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Creative New Zealand today announced its new programmes for 2024. The eight new funding and support opportunities are tailored to three distinct groups: early career artists, artists and practitioners, and arts groups and organisations and will replace the existing contestable grants programme.
Creative New Zealand has increased its minimum fair remuneration guidance rate from $25/hour to $30/hour for artists and arts practitioners applying for contestable grants.
The Resale Right for Visual Artists Bill has passed its third reading unanimously today, guaranteeing that visual artists reap the rewards when their work is sold on the secondary art market. The regulations to support this new legislation have now also been confirmed, giving clarity to artists on how this scheme will operate. “We are building a scheme fit for Aotearoa New Zealand, one that values the important contributions our visual artists make to our country,” Minister for Arts, Culture and Heritage Carmel Sepuloni said.
The headline job loss figures from New Zealand’s university funding crisis are in the public domain: over 100 gone at Otago University, with as many as 250 potentially about to go from Te Herenga Waka–Victoria and Massey. But these are only the losses we know of.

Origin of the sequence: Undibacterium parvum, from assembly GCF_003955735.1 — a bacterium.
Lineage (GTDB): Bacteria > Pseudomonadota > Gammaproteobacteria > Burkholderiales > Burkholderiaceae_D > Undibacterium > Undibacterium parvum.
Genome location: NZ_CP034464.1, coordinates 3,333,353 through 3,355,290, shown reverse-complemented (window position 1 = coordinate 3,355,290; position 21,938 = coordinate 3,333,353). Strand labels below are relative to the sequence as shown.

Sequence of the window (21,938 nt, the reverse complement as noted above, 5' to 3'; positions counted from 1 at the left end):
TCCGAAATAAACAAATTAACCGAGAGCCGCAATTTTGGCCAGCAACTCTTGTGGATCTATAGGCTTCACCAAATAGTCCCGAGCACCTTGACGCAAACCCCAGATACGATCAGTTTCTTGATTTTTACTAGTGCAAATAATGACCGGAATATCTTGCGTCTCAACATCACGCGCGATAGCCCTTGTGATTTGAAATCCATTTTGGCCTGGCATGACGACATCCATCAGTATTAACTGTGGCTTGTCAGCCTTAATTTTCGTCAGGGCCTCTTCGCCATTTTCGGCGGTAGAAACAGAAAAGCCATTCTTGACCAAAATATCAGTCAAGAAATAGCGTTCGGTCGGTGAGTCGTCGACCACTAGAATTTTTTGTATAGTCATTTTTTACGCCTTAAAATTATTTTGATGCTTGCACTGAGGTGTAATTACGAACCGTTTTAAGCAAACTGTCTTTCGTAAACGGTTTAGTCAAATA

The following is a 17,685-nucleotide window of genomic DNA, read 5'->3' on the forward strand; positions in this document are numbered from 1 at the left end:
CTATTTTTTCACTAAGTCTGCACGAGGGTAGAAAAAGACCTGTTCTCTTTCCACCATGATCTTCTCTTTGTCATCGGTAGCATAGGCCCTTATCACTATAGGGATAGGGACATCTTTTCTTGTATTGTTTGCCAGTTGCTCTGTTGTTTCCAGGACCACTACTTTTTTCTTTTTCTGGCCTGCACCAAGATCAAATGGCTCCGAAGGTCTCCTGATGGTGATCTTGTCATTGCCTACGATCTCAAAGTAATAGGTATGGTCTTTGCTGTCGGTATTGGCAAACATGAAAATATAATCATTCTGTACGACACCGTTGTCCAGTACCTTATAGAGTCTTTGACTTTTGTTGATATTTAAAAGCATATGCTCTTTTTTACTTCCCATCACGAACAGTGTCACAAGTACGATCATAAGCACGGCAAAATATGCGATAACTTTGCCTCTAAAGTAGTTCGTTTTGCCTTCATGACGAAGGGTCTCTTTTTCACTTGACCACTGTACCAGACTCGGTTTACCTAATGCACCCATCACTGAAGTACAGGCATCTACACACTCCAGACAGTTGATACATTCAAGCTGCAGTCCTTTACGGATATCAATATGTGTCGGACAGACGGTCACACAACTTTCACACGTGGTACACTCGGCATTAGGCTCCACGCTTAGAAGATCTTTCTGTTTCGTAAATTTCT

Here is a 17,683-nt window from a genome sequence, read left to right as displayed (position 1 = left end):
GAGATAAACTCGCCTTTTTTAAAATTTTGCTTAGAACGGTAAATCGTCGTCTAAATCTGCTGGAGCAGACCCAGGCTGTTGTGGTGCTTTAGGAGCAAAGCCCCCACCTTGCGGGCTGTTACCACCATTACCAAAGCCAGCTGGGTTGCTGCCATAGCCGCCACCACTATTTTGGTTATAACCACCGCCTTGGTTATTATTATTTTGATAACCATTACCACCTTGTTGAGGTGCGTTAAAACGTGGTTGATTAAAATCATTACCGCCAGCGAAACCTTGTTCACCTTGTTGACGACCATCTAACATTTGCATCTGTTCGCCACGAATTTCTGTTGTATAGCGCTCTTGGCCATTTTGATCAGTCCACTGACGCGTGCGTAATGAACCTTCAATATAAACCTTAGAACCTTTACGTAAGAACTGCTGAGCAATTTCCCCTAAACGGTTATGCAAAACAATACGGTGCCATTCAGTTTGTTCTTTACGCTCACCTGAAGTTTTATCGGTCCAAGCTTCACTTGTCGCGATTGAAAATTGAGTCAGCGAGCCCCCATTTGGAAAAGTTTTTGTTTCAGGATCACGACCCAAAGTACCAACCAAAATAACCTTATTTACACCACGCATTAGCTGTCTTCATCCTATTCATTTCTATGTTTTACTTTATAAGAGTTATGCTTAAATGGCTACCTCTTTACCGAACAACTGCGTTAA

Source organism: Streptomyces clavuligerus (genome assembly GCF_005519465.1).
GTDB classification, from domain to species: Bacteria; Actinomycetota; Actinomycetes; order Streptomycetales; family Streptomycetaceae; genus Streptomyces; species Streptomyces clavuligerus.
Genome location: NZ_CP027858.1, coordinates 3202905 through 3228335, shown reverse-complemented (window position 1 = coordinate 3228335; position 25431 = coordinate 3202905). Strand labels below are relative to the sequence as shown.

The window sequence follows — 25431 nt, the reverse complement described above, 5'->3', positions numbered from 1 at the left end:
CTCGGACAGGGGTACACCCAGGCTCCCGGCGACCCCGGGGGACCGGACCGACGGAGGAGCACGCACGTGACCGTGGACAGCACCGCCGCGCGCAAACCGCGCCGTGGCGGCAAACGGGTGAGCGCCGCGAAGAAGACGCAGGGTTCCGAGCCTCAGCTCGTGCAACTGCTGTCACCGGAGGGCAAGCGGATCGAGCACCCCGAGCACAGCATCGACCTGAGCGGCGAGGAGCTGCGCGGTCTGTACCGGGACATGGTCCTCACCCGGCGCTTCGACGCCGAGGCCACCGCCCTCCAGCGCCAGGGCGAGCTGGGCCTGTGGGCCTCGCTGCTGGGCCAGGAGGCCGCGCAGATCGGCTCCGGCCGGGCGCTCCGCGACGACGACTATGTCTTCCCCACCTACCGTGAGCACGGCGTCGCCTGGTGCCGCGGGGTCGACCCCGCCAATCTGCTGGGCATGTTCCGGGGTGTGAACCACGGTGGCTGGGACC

Following significant fono, talanoa, and engagement with the Pacific Arts community, [Creative New Zealand] are proud to share [the] Pacific Arts Strategy 2023-2028. This new strategy lays out [their] support for Pacific Arts over the next five years and is inspired by navigational stars across the skies of Aotearoa and Oceania.
New research maps Aotearoa arts and culture coverage across traditional media. Our artists and creatives are our storytellers. They entertain, provoke and inspire us. Their work connects us, helps build our sense of identity, and is a source of national pride. Visibility matters. The media is an important bridge between artists and the public – sharing the stories of our storytellers. It is through media that this whakataukī can come to life: Kia kitea ngā toi e te marea – let the arts be seen by the masses.